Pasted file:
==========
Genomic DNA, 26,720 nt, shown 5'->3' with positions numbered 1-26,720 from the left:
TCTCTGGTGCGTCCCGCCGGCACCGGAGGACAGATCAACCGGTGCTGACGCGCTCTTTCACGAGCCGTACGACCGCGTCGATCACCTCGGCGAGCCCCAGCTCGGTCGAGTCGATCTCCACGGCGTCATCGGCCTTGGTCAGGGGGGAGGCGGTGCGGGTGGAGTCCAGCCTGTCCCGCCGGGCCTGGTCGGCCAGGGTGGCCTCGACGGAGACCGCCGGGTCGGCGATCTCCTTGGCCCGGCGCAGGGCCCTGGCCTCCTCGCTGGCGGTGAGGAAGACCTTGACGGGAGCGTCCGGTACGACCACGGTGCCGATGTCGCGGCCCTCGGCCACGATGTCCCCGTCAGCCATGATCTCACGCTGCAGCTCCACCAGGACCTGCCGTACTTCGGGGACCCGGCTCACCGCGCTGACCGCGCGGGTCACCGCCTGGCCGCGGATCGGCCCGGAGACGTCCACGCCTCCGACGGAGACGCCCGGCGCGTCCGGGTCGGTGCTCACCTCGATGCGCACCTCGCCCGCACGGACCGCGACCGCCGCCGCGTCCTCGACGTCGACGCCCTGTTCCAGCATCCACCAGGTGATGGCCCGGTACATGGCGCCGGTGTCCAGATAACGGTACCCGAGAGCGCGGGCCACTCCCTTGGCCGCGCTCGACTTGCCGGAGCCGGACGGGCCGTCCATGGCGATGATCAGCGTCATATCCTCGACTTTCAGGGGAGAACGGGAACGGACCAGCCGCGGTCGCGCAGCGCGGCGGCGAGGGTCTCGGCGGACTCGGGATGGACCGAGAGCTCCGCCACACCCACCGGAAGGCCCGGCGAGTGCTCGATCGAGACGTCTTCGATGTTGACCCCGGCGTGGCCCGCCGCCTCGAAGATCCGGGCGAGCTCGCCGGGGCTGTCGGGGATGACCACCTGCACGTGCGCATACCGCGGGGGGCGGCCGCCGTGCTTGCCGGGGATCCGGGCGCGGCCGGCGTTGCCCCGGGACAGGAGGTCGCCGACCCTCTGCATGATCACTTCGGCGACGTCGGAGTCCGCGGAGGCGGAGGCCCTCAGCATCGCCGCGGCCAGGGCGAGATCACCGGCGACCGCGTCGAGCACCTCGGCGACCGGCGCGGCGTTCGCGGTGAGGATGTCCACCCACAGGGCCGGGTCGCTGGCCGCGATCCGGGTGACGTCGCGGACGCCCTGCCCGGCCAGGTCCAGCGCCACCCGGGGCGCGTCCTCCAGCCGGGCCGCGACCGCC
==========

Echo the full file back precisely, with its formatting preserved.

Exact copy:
Genomic DNA, 26,720 nt, shown 5'->3' with positions numbered 1-26,720 from the left:
TCTCTGGTGCGTCCCGCCGGCACCGGAGGACAGATCAACCGGTGCTGACGCGCTCTTTCACGAGCCGTACGACCGCGTCGATCACCTCGGCGAGCCCCAGCTCGGTCGAGTCGATCTCCACGGCGTCATCGGCCTTGGTCAGGGGGGAGGCGGTGCGGGTGGAGTCCAGCCTGTCCCGCCGGGCCTGGTCGGCCAGGGTGGCCTCGACGGAGACCGCCGGGTCGGCGATCTCCTTGGCCCGGCGCAGGGCCCTGGCCTCCTCGCTGGCGGTGAGGAAGACCTTGACGGGAGCGTCCGGTACGACCACGGTGCCGATGTCGCGGCCCTCGGCCACGATGTCCCCGTCAGCCATGATCTCACGCTGCAGCTCCACCAGGACCTGCCGTACTTCGGGGACCCGGCTCACCGCGCTGACCGCGCGGGTCACCGCCTGGCCGCGGATCGGCCCGGAGACGTCCACGCCTCCGACGGAGACGCCCGGCGCGTCCGGGTCGGTGCTCACCTCGATGCGCACCTCGCCCGCACGGACCGCGACCGCCGCCGCGTCCTCGACGTCGACGCCCTGTTCCAGCATCCACCAGGTGATGGCCCGGTACATGGCGCCGGTGTCCAGATAACGGTACCCGAGAGCGCGGGCCACTCCCTTGGCCGCGCTCGACTTGCCGGAGCCGGACGGGCCGTCCATGGCGATGATCAGCGTCATATCCTCGACTTTCAGGGGAGAACGGGAACGGACCAGCCGCGGTCGCGCAGCGCGGCGGCGAGGGTCTCGGCGGACTCGGGATGGACCGAGAGCTCCGCCACACCCACCGGAAGGCCCGGCGAGTGCTCGATCGAGACGTCTTCGATGTTGACCCCGGCGTGGCCCGCCGCCTCGAAGATCCGGGCGAGCTCGCCGGGGCTGTCGGGGATGACCACCTGCACGTGCGCATACCGCGGGGGGCGGCCGCCGTGCTTGCCGGGGATCCGGGCGCGGCCGGCGTTGCCCCGGGACAGGAGGTCGCCGACCCTCTGCATGATCACTTCGGCGACGTCGGAGTCCGCGGAGGCGGAGGCCCTCAGCATCGCCGCGGCCAGGGCGAGATCACCGGCGACCGCGTCGAGCACCTCGGCGACCGGCGCGGCGTTCGCGGTGAGGATGTCCACCCACAGGGCCGGGTCGCTGGCCGCGATCCGGGTGACGTCGCGGACGCCCTGCCCGGCCAGGTCCAGCGCCACCCGGGGCGCGTCCTCCAGCCGGGCCGCGACCGCC